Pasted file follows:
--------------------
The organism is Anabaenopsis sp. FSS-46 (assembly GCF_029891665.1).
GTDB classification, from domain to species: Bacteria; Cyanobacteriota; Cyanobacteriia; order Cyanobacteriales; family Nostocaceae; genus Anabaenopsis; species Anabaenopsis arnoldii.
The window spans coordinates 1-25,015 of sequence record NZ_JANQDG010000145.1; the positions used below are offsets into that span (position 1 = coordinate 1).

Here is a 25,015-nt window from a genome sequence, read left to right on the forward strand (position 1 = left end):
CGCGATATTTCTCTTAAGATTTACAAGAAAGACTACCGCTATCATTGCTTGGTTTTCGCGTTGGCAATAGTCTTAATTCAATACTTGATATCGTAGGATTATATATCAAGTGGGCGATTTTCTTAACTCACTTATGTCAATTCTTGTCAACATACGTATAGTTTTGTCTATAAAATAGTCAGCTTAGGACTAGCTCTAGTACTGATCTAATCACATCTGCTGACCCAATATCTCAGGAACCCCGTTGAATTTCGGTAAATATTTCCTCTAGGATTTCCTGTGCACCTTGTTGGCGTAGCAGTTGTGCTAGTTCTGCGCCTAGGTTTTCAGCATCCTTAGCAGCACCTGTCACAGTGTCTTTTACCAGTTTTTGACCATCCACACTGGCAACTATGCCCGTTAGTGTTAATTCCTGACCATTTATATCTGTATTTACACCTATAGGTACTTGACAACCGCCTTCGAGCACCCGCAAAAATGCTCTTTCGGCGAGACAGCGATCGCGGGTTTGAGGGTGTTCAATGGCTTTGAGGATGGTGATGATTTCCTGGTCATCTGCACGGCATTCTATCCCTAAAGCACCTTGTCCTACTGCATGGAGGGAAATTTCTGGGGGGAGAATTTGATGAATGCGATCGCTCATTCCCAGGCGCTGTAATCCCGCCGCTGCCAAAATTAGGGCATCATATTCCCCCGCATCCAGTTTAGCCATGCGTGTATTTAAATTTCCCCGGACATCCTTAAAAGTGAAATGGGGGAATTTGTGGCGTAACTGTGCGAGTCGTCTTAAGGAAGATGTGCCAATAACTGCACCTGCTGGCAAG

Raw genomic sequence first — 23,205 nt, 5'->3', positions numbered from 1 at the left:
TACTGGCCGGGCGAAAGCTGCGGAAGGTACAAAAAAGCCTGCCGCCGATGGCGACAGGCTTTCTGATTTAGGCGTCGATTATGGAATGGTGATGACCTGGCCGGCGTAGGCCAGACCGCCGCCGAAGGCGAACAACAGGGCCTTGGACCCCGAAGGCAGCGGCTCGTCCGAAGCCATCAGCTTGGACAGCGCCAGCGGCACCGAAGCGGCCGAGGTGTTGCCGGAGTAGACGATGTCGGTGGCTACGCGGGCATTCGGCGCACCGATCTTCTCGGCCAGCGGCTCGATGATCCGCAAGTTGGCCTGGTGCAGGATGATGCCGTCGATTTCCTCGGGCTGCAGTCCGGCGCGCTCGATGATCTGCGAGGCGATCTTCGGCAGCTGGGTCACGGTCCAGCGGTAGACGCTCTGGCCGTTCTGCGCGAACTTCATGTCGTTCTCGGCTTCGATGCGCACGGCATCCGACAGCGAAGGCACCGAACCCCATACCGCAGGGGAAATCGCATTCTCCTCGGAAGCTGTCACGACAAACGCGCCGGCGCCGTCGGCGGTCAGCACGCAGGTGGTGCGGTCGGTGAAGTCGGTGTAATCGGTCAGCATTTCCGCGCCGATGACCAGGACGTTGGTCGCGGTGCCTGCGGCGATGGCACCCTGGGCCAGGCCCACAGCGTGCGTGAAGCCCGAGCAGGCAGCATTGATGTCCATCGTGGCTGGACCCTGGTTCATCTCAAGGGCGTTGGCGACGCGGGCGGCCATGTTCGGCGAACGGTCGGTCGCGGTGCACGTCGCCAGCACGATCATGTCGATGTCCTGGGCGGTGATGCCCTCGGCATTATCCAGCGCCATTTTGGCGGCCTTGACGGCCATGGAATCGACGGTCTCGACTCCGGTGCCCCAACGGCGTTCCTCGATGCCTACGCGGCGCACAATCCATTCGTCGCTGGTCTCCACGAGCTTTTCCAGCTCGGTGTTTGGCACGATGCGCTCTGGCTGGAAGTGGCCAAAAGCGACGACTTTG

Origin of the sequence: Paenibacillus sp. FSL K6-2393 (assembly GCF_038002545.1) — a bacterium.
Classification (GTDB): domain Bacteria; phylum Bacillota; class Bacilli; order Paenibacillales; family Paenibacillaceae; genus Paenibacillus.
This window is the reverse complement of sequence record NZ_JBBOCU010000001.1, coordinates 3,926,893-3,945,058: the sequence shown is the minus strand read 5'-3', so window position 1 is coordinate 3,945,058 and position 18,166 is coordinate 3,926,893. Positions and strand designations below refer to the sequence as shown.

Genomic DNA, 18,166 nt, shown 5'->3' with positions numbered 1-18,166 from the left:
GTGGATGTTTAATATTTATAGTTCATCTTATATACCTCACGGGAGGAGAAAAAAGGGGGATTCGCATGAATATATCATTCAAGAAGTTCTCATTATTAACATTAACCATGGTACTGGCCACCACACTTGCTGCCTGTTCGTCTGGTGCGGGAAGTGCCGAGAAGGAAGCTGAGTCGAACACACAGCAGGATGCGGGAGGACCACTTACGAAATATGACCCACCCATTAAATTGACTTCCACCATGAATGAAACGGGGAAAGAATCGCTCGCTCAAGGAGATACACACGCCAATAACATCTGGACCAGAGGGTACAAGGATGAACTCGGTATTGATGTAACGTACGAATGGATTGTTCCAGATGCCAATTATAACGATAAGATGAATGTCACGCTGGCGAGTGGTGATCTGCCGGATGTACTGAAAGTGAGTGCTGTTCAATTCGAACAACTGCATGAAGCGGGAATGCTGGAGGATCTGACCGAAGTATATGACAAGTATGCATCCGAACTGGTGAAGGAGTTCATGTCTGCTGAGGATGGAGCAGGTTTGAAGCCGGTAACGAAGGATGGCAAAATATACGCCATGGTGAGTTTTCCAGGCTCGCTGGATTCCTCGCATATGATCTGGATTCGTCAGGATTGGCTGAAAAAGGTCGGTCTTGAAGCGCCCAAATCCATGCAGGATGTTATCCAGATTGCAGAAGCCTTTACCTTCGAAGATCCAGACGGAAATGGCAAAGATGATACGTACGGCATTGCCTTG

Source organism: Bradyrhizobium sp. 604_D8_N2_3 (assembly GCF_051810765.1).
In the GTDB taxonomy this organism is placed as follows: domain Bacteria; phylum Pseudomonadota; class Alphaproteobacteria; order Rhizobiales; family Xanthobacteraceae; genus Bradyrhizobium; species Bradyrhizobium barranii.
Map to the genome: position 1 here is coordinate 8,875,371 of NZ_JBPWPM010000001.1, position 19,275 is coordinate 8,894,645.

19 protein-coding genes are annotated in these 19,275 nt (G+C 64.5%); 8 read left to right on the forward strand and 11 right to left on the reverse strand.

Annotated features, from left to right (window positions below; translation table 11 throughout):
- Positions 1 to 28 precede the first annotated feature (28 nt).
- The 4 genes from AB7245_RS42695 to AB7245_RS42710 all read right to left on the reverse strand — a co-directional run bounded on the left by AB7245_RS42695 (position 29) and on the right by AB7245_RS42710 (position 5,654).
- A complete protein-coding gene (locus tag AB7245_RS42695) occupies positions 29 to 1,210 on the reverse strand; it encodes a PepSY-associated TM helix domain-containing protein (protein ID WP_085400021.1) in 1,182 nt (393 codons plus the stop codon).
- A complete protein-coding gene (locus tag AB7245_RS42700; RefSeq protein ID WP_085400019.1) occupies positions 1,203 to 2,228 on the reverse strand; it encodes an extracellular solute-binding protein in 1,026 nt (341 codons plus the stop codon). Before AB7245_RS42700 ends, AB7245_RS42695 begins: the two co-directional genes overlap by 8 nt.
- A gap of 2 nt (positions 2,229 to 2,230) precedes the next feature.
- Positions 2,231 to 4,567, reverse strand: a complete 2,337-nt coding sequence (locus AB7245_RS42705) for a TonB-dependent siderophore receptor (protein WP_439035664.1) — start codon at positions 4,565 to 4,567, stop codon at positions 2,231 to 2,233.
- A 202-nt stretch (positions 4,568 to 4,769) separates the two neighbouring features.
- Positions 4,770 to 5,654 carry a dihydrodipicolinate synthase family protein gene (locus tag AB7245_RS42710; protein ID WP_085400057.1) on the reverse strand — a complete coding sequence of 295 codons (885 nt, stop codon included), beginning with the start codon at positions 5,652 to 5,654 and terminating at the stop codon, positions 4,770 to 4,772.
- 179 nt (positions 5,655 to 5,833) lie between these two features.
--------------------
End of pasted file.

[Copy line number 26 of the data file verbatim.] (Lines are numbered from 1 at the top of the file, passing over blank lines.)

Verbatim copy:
- 179 nt (positions 5,655 to 5,833) lie between these two features.